It has long been thought that higher rates will lead to higher deposits. But with the overnight federal funds rate at 5.25% and the 30-year bond at 4.71%, credit unions are facing real share pricing challenges.
As the industry struggles for share growth, many credit unions are targeting share certificates to grow deposits, raising rates much more aggressively than on core deposits. Share certificates currently have the highest average rate of all deposit products, even though as term products they fall farther out on the yield curve than demand deposits. They have also been the fastest-growing deposit product as of late, even with higher minimum deposit requirements.
Are raising share certificate rates a reliable strategy for increasing deposits?
A long-held assumption is that the higher the rate of return, the more attractive the product is to the member – and the more the deposit product will grow. This may have held true in the past, but with all the financial options available to individuals today, it may not be as easy to attract deposits anymore. With Americans spending beyond their income, fewer dollars may be available for saving – regardless of rate attractiveness. The analysis below supports this hypothesis.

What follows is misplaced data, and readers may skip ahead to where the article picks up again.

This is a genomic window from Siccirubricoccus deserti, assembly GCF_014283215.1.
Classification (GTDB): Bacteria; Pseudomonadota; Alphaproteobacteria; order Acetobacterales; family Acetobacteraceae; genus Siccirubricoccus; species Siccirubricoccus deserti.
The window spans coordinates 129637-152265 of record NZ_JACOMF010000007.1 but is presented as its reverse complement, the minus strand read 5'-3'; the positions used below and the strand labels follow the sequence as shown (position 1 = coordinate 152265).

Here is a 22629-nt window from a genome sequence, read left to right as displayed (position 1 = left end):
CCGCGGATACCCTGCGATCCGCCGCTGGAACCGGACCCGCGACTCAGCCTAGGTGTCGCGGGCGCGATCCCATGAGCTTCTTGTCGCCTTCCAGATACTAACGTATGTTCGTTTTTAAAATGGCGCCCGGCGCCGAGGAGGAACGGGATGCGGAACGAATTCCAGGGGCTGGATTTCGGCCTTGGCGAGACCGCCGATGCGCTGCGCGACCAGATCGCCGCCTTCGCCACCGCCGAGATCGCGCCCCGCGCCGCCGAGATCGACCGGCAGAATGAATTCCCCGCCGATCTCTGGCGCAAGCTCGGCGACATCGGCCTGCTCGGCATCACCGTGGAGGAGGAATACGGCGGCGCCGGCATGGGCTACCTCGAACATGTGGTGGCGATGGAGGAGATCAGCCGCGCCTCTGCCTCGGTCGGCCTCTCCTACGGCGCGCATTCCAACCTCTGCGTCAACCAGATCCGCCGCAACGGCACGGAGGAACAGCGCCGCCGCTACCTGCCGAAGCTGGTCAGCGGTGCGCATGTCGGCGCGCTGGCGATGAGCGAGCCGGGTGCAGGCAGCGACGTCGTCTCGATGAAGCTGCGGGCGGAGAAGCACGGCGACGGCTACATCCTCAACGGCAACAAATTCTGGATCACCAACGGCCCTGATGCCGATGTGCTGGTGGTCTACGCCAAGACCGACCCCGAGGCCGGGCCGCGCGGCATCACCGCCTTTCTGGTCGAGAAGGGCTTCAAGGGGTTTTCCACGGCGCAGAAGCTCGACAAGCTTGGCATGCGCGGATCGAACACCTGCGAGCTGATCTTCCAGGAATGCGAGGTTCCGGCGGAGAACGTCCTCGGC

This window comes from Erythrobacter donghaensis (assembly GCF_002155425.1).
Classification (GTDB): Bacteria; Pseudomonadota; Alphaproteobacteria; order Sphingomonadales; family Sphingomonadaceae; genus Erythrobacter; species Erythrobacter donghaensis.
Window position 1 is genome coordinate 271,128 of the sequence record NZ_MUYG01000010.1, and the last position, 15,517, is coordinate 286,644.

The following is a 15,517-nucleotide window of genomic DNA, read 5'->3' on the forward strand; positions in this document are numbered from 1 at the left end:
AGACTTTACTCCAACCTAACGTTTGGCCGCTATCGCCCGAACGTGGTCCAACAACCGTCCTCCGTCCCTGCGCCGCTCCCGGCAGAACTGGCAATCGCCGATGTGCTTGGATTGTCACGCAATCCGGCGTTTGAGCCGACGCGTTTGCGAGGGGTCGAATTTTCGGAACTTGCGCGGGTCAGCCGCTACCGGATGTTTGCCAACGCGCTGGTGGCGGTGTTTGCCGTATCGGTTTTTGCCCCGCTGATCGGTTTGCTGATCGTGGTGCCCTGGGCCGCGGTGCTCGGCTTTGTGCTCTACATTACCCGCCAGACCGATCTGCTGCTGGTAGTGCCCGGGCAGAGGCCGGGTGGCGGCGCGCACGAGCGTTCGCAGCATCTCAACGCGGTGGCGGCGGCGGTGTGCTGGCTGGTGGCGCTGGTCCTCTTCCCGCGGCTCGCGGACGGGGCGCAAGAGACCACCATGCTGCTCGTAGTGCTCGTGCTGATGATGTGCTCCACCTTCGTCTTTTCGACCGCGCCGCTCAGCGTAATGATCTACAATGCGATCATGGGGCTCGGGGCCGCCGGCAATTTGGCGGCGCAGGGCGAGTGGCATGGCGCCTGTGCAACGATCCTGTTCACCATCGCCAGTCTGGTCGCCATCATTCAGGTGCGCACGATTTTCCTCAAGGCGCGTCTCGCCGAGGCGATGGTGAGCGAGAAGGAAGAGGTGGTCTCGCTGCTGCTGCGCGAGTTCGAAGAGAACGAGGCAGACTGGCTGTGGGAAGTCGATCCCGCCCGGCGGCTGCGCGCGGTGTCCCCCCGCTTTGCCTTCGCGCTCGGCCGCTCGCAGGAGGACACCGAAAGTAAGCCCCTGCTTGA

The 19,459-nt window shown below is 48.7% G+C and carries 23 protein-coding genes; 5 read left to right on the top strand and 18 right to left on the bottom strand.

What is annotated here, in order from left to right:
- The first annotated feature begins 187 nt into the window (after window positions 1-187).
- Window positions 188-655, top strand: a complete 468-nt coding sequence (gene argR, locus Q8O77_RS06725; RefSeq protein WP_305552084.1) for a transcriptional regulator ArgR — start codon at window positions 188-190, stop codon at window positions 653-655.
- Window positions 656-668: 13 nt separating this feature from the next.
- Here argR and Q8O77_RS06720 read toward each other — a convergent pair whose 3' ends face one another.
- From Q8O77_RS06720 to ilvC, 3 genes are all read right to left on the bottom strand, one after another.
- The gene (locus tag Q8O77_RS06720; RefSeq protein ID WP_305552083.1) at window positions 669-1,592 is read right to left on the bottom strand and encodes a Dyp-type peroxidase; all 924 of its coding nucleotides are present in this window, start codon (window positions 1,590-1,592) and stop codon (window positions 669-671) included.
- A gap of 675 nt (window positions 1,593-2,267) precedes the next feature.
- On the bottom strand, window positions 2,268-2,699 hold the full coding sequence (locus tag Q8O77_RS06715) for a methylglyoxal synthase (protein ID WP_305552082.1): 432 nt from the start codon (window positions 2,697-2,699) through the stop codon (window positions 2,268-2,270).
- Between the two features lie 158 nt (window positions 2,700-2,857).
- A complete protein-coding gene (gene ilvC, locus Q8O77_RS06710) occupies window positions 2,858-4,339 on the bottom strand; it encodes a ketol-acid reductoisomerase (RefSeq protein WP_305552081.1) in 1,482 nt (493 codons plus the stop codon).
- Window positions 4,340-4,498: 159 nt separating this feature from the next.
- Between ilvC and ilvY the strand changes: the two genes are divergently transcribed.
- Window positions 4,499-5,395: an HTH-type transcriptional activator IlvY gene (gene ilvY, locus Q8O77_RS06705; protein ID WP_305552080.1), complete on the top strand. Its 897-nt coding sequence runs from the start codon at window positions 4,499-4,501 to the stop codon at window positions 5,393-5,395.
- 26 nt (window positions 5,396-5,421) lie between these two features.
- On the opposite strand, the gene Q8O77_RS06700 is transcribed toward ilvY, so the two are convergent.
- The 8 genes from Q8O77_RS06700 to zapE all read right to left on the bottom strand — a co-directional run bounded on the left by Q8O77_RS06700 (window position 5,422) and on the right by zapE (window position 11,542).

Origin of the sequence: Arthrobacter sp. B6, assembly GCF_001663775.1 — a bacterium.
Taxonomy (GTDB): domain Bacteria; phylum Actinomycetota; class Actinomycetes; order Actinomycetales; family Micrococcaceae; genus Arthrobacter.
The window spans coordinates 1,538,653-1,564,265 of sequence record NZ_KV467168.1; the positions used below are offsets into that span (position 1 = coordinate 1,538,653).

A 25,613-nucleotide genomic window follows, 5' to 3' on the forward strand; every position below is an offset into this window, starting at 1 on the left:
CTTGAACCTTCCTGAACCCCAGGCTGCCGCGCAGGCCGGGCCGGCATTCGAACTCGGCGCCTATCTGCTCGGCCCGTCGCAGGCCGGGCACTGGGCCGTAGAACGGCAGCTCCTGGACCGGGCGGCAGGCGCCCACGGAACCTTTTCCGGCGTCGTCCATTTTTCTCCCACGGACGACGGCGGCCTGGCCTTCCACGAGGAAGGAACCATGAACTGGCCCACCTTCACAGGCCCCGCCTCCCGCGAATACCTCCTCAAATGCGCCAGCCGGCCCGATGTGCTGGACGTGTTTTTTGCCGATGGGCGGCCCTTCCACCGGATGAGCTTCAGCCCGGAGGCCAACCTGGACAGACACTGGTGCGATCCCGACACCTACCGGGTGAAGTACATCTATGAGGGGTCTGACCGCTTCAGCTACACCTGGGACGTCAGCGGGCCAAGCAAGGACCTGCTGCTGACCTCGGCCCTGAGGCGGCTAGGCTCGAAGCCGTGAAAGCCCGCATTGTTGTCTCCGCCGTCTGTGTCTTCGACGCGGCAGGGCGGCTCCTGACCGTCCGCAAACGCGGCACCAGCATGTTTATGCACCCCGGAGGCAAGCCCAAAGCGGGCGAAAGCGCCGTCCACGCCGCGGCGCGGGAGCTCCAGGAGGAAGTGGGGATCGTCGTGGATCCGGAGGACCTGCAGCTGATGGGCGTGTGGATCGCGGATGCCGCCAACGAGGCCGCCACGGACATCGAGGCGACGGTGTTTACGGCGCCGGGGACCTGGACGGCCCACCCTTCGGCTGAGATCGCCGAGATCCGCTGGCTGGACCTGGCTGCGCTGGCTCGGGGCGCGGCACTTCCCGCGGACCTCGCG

We compared the change in share certificate rates over the past year to the change in share certificate deposits over that same period, and the results are quite surprising. This analysis results in a 0.07 correlation coefficient—which means no discernible relationship between the two variables.
In the graph below, the lack of correlation between the change in the rate and share certificate growth becomes clear. Credit unions are having a vast array of experiences: high rate changes and no growth, high rate changes and high growth, and low rate changes and high growth.
This finding goes against the conventional wisdom that higher rates will automatically yield higher growth.
With today’s ultra-competitive financial services market, individuals have access to a wide variety of services including high yield online accounts, the renewed popularity of stock market investing, and more competitive rates from banks.
With this interesting result, credit unions may want to consider re-analyzing their share growth strategy. Raising rates to stimulate growth that doesn’t occur adds more pressure to the net interest margin and ROA. Because every institution faces its own unique constellation of challenges and environmental factors, no one magic bullet will fix every challenge.